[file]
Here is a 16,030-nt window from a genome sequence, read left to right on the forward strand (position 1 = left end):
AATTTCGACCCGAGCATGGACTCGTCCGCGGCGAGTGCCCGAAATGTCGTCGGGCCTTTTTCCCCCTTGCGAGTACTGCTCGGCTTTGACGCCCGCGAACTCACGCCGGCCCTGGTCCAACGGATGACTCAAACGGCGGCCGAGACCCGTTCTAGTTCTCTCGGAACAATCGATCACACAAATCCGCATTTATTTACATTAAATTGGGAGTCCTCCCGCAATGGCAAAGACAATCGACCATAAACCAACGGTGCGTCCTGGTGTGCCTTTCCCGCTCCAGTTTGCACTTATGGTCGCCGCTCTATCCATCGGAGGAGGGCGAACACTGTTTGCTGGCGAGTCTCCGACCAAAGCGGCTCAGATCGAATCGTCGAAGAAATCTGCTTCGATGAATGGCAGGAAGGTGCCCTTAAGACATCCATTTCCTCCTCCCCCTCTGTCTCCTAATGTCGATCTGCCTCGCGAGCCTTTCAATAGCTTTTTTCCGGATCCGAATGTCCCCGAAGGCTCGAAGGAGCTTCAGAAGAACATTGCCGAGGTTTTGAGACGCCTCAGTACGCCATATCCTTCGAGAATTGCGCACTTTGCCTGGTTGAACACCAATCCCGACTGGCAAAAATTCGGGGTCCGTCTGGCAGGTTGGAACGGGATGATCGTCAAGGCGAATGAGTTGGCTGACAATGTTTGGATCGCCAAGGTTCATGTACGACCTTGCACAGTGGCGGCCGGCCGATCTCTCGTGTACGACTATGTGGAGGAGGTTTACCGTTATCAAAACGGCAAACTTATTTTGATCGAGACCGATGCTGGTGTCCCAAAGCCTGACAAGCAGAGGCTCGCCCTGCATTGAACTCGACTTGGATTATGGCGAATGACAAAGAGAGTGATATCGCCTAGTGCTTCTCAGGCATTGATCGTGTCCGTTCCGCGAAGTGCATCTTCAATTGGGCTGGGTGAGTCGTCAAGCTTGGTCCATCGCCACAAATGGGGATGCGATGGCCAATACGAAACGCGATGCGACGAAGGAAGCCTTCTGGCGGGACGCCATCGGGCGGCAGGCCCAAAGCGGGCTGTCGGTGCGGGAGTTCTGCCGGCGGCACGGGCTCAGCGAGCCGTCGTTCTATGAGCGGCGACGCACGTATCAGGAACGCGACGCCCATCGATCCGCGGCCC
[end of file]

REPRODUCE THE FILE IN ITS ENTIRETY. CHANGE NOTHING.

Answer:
Here is a 16,030-nt window from a genome sequence, read left to right on the forward strand (position 1 = left end):
AATTTCGACCCGAGCATGGACTCGTCCGCGGCGAGTGCCCGAAATGTCGTCGGGCCTTTTTCCCCCTTGCGAGTACTGCTCGGCTTTGACGCCCGCGAACTCACGCCGGCCCTGGTCCAACGGATGACTCAAACGGCGGCCGAGACCCGTTCTAGTTCTCTCGGAACAATCGATCACACAAATCCGCATTTATTTACATTAAATTGGGAGTCCTCCCGCAATGGCAAAGACAATCGACCATAAACCAACGGTGCGTCCTGGTGTGCCTTTCCCGCTCCAGTTTGCACTTATGGTCGCCGCTCTATCCATCGGAGGAGGGCGAACACTGTTTGCTGGCGAGTCTCCGACCAAAGCGGCTCAGATCGAATCGTCGAAGAAATCTGCTTCGATGAATGGCAGGAAGGTGCCCTTAAGACATCCATTTCCTCCTCCCCCTCTGTCTCCTAATGTCGATCTGCCTCGCGAGCCTTTCAATAGCTTTTTTCCGGATCCGAATGTCCCCGAAGGCTCGAAGGAGCTTCAGAAGAACATTGCCGAGGTTTTGAGACGCCTCAGTACGCCATATCCTTCGAGAATTGCGCACTTTGCCTGGTTGAACACCAATCCCGACTGGCAAAAATTCGGGGTCCGTCTGGCAGGTTGGAACGGGATGATCGTCAAGGCGAATGAGTTGGCTGACAATGTTTGGATCGCCAAGGTTCATGTACGACCTTGCACAGTGGCGGCCGGCCGATCTCTCGTGTACGACTATGTGGAGGAGGTTTACCGTTATCAAAACGGCAAACTTATTTTGATCGAGACCGATGCTGGTGTCCCAAAGCCTGACAAGCAGAGGCTCGCCCTGCATTGAACTCGACTTGGATTATGGCGAATGACAAAGAGAGTGATATCGCCTAGTGCTTCTCAGGCATTGATCGTGTCCGTTCCGCGAAGTGCATCTTCAATTGGGCTGGGTGAGTCGTCAAGCTTGGTCCATCGCCACAAATGGGGATGCGATGGCCAATACGAAACGCGATGCGACGAAGGAAGCCTTCTGGCGGGACGCCATCGGGCGGCAGGCCCAAAGCGGGCTGTCGGTGCGGGAGTTCTGCCGGCGGCACGGGCTCAGCGAGCCGTCGTTCTATGAGCGGCGACGCACGTATCAGGAACGCGACGCCCATCGATCCGCGGCCC